It seemed that the one after another Intifada,  since 2008, with each one of them causing ripple-effect in the global media had made New Delhi to realize that both the denial mode and strangulating the voices of dissent had not helped it in deconstructing the seventy year old Kashmir narrative. Moreover, despite some television channels sparing no occasion in tarring and feathering the people of the state, the narrative has been gaining strength at the international level. Commenting on the Intifadas in Kashmir,   even the New York Times some time back wrote, “Kashmir’s demand for self-determination is sharper today that it has been perhaps any other time in the regions troubled history.”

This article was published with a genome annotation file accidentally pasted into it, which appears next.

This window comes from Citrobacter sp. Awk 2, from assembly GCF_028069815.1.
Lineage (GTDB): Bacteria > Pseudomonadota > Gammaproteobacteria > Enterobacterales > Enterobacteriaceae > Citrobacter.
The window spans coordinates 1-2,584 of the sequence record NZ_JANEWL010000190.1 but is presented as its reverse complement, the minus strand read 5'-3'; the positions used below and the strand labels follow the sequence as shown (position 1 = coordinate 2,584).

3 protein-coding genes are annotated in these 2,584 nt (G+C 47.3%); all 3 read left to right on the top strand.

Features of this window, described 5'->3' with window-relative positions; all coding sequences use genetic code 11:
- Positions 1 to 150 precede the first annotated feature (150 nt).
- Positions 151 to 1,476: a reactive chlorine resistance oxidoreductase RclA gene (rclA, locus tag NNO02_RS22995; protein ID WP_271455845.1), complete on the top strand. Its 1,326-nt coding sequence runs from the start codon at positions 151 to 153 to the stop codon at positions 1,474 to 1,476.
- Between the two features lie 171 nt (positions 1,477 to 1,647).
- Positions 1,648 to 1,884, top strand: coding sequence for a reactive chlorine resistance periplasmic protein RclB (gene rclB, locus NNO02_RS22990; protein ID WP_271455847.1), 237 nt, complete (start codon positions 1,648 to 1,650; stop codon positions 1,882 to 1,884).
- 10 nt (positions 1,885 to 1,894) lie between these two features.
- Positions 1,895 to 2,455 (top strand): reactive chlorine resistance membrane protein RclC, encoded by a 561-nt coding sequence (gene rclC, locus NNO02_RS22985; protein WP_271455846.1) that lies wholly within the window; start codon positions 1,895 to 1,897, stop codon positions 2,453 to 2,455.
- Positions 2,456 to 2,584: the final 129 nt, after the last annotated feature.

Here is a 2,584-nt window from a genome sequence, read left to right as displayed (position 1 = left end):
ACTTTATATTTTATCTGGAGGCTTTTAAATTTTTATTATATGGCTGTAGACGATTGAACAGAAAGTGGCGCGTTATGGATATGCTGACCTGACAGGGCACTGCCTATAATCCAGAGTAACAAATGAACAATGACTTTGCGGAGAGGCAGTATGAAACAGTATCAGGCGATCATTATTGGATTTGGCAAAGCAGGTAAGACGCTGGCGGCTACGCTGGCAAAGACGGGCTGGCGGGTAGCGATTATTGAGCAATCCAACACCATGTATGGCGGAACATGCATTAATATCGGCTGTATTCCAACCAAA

The announcement about not   choking the resistance leadership any more and releasing Geelani from house detention by the top cop  had sparked speculations that the move might be a way forward in as much as New Delhi creating a conducive atmosphere in the state for initiating a new political process in the state. It had also them believe that the dispensation in the capital may be conteplating picking up the threads about Kashmir from where Manmohan Singh left these in 2005 and 2006.  Manmohan Singh had carried forward the policy of engagement with Islamabad pursued by Atal Bihari Vajpayee and had initiated some Confidence Building Measures (CBMs) vis-à-vis Jammu and Kashmir.  Vajpayee in spite of many hiccups including two year long standoff on the Line of Control had continued engagement with Pakistan on the track two and directly. In fact, these engagements were trilateral in as much as these involved India, Pakistan and Kashmir leadership. A section of the Hurriyat leadership was engaged independently both India and Pakistan leadership. Then New Delhi at not point of time had drawn any redlines; the Hurriyat leaders were freely allowed to visit Pakistan and hold meetings with leaders of Pakistan visiting New Delhi. These meetings were held inside the Pakistan Embassy, New Delhi.  For Washington being in the loop, the engagements were as good as the ‘proximity talks.’ The opening of the Jhelum Valley Road despite the apprehensions, if it was not a move towards converting the LOC into permanent border under the guise of ‘porous border’ was a landmark achievement. Notwithstanding the rhetoric, that it being a move towards converting the LOC into a permanent border, as rightly said by Ambassador Yusuf Buch former Advisor to UN Secretary General,   “Any road-map which deviates from the principle laid in the primacy agreement concerning Kashmir is bound to be arbitrary in conception and failure in effect.”   For about forty five years, from the day the road was closed, thinking of public movement on it was unimaginable, any one caught crossing over this the line of control was jailed- even shot dead.  The opening of the road and allowing people travelling on it without an international passport, put at rest the debate the change of nomenclature of ceasefire line to line of control had made the dividing line permanent.  The opening of the Jhelum Valley Road was a pointer suggesting that there is a possibility of the resolution of the Kashmir Dispute if the two countries start a dialogue with sincerity of purpose. Of all the CMBs, this one survived many an ugly tides in the relations between Islamabad and New Delhi during past thirteen years. Had the Manmohan Singh shown same statesmanship that Vajpayee exhibited after the Kargil War and 2001-2002 India-Pakistan standoff perhaps a lot of ground could have been covered for resolving the most important outstanding dispute between the two countries- the cause of three wars and looming shadows of nuclear of war in the region.